This is one of our first trips down what's destined to become a well-rutted path ...

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For All The Beautiful People

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For All The Beautiful People

THIS IS ONE OF OUR FIRST TRIPS down what’s destined to become a well-rutted path. An album concerned with the imminent arrival of the millennium, ‘Fin De Sihcle’ is a witty, sideways glance at the 20th century and… Sorry? Did you doze off there for a second?

It’s hard to believe that The Divine Comedy would commit such a crime against originality, but there you go: Neil Hannon himself has already confessed that this album includes songs about such knotty issues as The Troubles in Ireland and Diana’s death last August. All of which seems improbably dry and serious – not to mention, crushingly naff.

Still, lest we fall into blind panic, we should also point out that this high seriousness is also offset by songs celebrating nationwide coach travel. And Sweden. But even these point to a shedding of the Casanova-persona of his last two LPs, and a move away from a more personal line of songwriting – making this not so much a short album about love as a lengthy album about… well, everything.

It isn’t such a dramatic break with the past. ‘Fin De Sihcle’ is just a continuation on the theme of [I]every [/I]Divine Comedy album: it’s about Hannon himself, and the constant struggle within him between the sophisticate and the twerp. So despite at first appearing less autobiographical, it’s just as revealing as anything else he’s ever written. Only with less memorable tunes.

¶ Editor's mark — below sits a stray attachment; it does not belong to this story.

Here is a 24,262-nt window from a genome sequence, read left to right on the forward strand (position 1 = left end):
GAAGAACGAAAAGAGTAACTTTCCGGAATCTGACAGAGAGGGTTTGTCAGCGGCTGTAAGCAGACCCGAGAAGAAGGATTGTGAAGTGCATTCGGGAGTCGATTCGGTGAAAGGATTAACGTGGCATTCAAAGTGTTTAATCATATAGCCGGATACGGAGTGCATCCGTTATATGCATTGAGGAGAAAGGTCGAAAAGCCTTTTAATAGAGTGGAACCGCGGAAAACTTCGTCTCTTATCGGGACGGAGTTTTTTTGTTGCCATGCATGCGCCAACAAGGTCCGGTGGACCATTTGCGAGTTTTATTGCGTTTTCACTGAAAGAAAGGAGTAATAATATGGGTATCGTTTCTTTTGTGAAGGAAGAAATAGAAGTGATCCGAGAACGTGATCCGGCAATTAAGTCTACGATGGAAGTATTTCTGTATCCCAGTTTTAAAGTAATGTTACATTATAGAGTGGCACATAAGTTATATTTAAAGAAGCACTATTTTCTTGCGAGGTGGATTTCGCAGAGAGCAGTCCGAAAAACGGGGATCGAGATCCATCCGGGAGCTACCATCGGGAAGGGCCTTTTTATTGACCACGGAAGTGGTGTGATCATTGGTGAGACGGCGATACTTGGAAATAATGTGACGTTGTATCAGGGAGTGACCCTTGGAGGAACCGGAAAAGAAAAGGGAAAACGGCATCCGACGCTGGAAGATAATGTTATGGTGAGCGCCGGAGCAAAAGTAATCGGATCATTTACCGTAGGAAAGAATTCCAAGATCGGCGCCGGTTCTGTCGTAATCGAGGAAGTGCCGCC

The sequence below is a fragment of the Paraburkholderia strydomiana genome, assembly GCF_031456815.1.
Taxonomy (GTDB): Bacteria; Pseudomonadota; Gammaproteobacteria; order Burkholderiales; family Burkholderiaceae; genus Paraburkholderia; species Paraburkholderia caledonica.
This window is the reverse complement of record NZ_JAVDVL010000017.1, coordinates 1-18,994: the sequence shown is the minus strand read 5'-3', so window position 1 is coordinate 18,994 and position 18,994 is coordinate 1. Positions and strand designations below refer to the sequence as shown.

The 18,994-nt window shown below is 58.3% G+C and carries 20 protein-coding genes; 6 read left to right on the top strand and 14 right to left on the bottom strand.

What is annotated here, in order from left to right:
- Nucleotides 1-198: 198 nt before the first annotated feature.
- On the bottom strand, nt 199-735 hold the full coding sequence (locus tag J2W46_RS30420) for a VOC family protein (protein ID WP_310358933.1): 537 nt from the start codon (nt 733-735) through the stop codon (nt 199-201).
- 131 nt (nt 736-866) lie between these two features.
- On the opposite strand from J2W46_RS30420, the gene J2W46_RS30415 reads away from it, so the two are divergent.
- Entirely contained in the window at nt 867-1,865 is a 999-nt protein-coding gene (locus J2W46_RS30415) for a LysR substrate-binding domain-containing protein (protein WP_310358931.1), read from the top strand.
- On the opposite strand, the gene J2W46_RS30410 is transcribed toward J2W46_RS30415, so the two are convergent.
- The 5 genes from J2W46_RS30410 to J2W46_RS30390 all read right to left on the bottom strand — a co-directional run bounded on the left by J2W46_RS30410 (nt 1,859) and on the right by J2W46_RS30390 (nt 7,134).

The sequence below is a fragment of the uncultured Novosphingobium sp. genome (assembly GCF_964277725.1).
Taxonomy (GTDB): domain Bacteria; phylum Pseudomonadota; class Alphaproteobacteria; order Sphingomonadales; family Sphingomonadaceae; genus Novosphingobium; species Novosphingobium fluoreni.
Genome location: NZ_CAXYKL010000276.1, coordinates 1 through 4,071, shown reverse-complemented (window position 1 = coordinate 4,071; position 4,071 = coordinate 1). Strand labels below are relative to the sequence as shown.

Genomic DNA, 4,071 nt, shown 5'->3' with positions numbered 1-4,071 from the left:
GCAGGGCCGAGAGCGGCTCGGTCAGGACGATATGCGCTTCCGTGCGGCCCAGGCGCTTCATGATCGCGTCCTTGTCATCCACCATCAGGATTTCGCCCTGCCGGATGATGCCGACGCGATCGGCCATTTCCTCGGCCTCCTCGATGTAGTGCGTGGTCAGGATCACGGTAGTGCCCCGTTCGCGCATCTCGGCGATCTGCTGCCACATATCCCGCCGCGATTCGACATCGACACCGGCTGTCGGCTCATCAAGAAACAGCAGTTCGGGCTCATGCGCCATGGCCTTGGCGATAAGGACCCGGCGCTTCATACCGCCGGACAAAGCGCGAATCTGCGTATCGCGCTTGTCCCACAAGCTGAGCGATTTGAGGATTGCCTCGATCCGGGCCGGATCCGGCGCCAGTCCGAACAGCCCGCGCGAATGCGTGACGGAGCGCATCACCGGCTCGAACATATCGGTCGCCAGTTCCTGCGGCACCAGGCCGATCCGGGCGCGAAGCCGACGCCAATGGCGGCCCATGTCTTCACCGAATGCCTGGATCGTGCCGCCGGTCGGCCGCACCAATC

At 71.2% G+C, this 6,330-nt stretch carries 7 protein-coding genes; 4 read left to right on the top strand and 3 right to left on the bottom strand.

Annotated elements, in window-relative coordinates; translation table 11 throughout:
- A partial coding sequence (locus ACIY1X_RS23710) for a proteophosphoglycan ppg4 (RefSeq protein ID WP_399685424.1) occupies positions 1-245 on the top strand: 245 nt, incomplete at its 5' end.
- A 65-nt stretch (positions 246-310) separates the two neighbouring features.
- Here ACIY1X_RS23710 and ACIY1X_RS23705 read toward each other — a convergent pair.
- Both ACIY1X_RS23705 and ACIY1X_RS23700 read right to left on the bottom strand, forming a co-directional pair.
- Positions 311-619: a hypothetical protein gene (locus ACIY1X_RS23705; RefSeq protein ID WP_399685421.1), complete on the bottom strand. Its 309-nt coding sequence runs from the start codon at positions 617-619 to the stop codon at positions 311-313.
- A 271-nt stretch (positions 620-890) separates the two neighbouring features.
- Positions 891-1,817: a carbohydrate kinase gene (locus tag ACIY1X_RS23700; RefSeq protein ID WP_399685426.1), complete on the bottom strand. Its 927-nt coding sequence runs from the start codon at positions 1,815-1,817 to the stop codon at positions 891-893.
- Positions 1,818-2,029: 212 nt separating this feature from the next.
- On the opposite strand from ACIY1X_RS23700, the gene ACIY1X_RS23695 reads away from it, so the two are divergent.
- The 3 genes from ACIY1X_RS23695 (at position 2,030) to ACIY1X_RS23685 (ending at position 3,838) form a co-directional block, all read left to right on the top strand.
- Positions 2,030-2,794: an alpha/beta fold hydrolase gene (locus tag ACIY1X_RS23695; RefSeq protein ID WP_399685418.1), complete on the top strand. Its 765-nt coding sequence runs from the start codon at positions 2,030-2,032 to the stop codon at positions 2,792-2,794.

Hannon’s never quite sure who or what he is. One minute he’s a European[I] bon viveur [/I]singing the praises of Swedish literature, the next he’s writing some awful lyrics about the [I]”jolly hostess selling crisps and tea”[/I] (‘National Express’). Similarly, moments of sublime romance (the touching piano-led melancholy of ‘Commuter Love’) are forced to mingle with inconsequential whimsy like ‘Eric The Gardener’.

Unfortunately, this schizophrenia also infects the music. By turns toweringly ambitious and painfully preposterous, it lurches from the insubstantial to the melodramatic in the blink of an eyelid. Not that there isn’t plenty to admire – the Orbital-esque atmospherics that comprise the last minutes of ‘Eric The Gardener’ and the orchestral extravagance of ‘Certainty Of Chance’ are both outstanding – it’s just there’s an equal amount here to make you cringe. Just like those early Divine Comedy albums where Hannon would include a Euro-disco number “for a laugh”, here we get a disastrous stab at a Lloyd Webber musical (the terrible ‘Here Comes The Flood’) and the jaunty seaside canter of ‘National Express’.

‘Fin De Sihcle’, however, does at least conclude with its best song. A mountain of chiming crescendos, ‘Sunrise’ is both a meditative account of Hannon’s childhood in Enniskillen and an optimistic view of Northern Ireland’s future that does nothing to reconcile the contradictions at the heart of both ‘Fin De Sihcle’ and Hannon himself. And regrettably, while that might make him a consistently intriguing individual, it also makes for a frustratingly inconsistent album. Still, at least it isn’t really about the millennium.